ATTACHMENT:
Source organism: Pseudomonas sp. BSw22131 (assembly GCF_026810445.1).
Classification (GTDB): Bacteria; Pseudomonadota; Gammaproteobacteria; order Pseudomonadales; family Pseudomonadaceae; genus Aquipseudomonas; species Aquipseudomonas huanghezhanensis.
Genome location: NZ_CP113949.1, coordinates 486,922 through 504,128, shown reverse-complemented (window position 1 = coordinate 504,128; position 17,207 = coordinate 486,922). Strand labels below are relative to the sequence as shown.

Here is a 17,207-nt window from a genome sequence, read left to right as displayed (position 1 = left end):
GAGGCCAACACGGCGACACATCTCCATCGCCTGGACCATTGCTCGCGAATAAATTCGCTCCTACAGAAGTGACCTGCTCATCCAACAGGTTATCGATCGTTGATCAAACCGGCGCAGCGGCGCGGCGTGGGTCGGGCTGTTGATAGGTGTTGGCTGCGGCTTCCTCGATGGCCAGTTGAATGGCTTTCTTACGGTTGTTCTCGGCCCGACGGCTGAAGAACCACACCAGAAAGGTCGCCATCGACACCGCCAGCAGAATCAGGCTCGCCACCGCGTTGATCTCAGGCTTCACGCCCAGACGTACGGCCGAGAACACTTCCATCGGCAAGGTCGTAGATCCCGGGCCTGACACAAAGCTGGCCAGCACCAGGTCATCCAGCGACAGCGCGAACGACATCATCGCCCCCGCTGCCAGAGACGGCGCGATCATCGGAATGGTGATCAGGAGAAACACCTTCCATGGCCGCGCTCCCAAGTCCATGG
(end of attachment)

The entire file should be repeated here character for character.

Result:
Source organism: Pseudomonas sp. BSw22131 (assembly GCF_026810445.1).
Classification (GTDB): Bacteria; Pseudomonadota; Gammaproteobacteria; order Pseudomonadales; family Pseudomonadaceae; genus Aquipseudomonas; species Aquipseudomonas huanghezhanensis.
Genome location: NZ_CP113949.1, coordinates 486,922 through 504,128, shown reverse-complemented (window position 1 = coordinate 504,128; position 17,207 = coordinate 486,922). Strand labels below are relative to the sequence as shown.

Here is a 17,207-nt window from a genome sequence, read left to right as displayed (position 1 = left end):
GAGGCCAACACGGCGACACATCTCCATCGCCTGGACCATTGCTCGCGAATAAATTCGCTCCTACAGAAGTGACCTGCTCATCCAACAGGTTATCGATCGTTGATCAAACCGGCGCAGCGGCGCGGCGTGGGTCGGGCTGTTGATAGGTGTTGGCTGCGGCTTCCTCGATGGCCAGTTGAATGGCTTTCTTACGGTTGTTCTCGGCCCGACGGCTGAAGAACCACACCAGAAAGGTCGCCATCGACACCGCCAGCAGAATCAGGCTCGCCACCGCGTTGATCTCAGGCTTCACGCCCAGACGTACGGCCGAGAACACTTCCATCGGCAAGGTCGTAGATCCCGGGCCTGACACAAAGCTGGCCAGCACCAGGTCATCCAGCGACAGCGCGAACGACATCATCGCCCCCGCTGCCAGAGACGGCGCGATCATCGGAATGGTGATCAGGAGAAACACCTTCCATGGCCGCGCTCCCAAGTCCATGG